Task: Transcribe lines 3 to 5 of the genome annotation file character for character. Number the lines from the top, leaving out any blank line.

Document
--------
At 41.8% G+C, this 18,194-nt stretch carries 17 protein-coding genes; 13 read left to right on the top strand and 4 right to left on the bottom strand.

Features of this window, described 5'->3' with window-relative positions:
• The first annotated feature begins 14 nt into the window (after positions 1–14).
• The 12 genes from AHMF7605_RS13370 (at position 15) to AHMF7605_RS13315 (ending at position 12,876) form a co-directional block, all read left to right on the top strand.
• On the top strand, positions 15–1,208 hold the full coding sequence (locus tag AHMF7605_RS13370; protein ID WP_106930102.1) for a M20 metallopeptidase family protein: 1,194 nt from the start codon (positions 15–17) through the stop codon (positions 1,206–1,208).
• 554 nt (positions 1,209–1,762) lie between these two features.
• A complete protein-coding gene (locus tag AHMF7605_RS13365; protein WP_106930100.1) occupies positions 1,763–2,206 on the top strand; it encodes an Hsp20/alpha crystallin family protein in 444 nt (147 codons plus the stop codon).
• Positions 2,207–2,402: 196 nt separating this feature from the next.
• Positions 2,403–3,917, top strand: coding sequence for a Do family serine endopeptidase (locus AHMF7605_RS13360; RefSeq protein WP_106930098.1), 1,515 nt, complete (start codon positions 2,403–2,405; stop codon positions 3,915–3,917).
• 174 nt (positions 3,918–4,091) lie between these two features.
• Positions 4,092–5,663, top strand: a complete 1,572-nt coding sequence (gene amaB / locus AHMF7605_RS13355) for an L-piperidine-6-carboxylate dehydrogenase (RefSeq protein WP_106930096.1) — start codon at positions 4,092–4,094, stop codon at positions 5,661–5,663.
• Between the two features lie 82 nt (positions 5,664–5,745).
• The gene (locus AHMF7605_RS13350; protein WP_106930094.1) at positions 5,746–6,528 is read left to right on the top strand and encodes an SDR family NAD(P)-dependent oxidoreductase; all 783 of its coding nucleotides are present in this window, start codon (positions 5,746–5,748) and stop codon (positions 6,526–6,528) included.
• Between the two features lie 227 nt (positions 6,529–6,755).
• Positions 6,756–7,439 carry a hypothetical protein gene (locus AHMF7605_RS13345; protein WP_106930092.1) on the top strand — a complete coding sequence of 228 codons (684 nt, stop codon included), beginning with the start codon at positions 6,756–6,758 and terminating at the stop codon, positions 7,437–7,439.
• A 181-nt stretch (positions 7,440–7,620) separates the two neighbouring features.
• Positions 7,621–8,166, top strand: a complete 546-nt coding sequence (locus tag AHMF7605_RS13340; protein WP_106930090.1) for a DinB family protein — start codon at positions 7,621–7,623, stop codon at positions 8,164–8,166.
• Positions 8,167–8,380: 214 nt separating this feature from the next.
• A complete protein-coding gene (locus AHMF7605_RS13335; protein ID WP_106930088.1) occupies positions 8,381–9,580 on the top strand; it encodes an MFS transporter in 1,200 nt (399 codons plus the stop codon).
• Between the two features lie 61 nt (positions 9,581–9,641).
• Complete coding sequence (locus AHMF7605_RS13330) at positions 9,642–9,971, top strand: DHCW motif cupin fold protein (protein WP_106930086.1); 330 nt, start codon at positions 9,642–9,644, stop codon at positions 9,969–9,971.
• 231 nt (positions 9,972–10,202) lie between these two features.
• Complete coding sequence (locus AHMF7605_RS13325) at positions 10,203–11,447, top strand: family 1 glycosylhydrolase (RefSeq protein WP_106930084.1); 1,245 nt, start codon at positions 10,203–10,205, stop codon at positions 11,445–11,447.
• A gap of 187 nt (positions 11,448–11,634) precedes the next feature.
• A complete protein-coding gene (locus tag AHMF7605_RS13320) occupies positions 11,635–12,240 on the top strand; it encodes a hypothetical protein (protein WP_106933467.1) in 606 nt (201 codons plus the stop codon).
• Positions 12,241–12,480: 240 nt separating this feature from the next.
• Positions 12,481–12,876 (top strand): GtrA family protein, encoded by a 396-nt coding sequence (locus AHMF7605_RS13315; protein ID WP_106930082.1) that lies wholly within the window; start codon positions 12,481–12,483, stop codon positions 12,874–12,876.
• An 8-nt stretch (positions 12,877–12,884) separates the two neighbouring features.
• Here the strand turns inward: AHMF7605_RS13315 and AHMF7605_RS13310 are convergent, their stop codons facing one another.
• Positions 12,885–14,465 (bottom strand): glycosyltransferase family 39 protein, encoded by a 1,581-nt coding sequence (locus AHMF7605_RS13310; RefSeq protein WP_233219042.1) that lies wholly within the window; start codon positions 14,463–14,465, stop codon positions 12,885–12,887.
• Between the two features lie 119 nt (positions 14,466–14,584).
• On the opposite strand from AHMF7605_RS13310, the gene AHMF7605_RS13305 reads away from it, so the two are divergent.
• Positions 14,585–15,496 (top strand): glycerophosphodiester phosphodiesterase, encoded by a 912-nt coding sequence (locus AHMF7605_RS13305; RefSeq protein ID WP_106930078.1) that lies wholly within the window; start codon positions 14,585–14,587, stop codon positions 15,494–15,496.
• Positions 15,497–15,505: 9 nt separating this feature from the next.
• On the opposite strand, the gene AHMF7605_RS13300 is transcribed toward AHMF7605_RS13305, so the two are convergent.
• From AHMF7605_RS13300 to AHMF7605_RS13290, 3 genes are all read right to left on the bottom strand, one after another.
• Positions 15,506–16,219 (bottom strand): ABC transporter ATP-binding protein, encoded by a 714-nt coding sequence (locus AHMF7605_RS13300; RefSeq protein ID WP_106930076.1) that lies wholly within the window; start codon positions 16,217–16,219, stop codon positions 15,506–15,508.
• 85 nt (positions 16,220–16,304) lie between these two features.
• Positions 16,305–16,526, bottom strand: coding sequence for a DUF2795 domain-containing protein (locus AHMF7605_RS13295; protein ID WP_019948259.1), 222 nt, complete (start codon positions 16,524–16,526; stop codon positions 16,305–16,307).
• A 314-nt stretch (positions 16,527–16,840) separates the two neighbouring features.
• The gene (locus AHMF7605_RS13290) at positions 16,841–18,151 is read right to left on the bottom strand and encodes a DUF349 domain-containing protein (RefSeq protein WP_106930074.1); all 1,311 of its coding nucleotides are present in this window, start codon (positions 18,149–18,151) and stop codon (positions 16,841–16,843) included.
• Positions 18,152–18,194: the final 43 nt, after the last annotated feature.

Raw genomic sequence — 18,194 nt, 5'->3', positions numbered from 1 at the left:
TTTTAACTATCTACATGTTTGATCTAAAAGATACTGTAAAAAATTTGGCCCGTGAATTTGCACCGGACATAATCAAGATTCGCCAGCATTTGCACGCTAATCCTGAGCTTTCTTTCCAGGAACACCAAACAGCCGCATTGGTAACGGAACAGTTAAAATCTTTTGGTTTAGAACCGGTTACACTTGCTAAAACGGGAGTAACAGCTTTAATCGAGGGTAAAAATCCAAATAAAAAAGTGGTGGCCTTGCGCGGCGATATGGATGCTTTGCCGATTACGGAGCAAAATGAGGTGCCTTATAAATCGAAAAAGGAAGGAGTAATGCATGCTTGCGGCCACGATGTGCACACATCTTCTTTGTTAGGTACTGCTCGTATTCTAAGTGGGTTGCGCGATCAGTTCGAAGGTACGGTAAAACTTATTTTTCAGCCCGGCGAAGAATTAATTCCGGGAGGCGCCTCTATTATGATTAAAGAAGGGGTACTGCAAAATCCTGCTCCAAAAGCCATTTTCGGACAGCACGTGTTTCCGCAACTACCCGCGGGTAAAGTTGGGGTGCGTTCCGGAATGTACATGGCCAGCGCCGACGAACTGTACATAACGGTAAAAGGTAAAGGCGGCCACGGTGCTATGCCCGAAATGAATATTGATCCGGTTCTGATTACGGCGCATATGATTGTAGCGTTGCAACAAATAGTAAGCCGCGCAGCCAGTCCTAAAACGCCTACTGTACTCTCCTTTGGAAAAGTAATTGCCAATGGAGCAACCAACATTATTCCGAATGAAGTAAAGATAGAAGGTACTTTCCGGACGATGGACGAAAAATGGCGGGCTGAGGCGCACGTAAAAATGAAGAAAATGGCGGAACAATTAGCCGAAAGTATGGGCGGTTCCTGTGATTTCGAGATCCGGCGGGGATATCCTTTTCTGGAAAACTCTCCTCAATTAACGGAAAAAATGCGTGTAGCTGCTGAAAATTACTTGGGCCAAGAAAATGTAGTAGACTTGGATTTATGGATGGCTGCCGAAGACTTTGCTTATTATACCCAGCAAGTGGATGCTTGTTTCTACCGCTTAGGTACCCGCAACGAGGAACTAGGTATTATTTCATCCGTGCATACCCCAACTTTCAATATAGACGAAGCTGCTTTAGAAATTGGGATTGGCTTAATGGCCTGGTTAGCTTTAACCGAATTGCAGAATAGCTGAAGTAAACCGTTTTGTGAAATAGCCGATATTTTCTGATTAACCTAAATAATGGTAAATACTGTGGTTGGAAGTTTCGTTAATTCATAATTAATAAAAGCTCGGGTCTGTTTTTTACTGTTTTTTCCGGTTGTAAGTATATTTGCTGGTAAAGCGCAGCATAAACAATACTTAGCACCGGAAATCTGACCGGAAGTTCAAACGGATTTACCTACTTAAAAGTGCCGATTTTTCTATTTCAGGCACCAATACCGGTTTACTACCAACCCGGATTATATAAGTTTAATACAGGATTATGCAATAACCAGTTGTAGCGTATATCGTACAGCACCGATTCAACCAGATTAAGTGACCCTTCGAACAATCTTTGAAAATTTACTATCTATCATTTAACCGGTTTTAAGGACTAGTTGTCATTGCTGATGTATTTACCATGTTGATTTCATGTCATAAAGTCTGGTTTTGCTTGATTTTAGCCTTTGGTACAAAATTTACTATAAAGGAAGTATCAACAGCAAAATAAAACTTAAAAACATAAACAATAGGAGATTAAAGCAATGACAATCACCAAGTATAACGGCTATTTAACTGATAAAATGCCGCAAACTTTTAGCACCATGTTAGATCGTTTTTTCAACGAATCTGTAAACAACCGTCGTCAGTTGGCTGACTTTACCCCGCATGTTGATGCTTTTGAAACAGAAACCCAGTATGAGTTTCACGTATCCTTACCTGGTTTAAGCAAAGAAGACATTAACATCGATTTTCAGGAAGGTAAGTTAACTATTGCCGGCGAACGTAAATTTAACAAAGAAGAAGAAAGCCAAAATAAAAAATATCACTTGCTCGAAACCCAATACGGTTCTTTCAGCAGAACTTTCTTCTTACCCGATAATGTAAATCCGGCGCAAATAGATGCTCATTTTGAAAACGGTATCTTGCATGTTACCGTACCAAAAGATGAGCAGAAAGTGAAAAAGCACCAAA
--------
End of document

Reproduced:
• The first annotated feature begins 14 nt into the window (after positions 1–14).
• The 12 genes from AHMF7605_RS13370 (at position 15) to AHMF7605_RS13315 (ending at position 12,876) form a co-directional block, all read left to right on the top strand.
• On the top strand, positions 15–1,208 hold the full coding sequence (locus tag AHMF7605_RS13370; protein ID WP_106930102.1) for a M20 metallopeptidase family protein: 1,194 nt from the start codon (positions 15–17) through the stop codon (positions 1,206–1,208).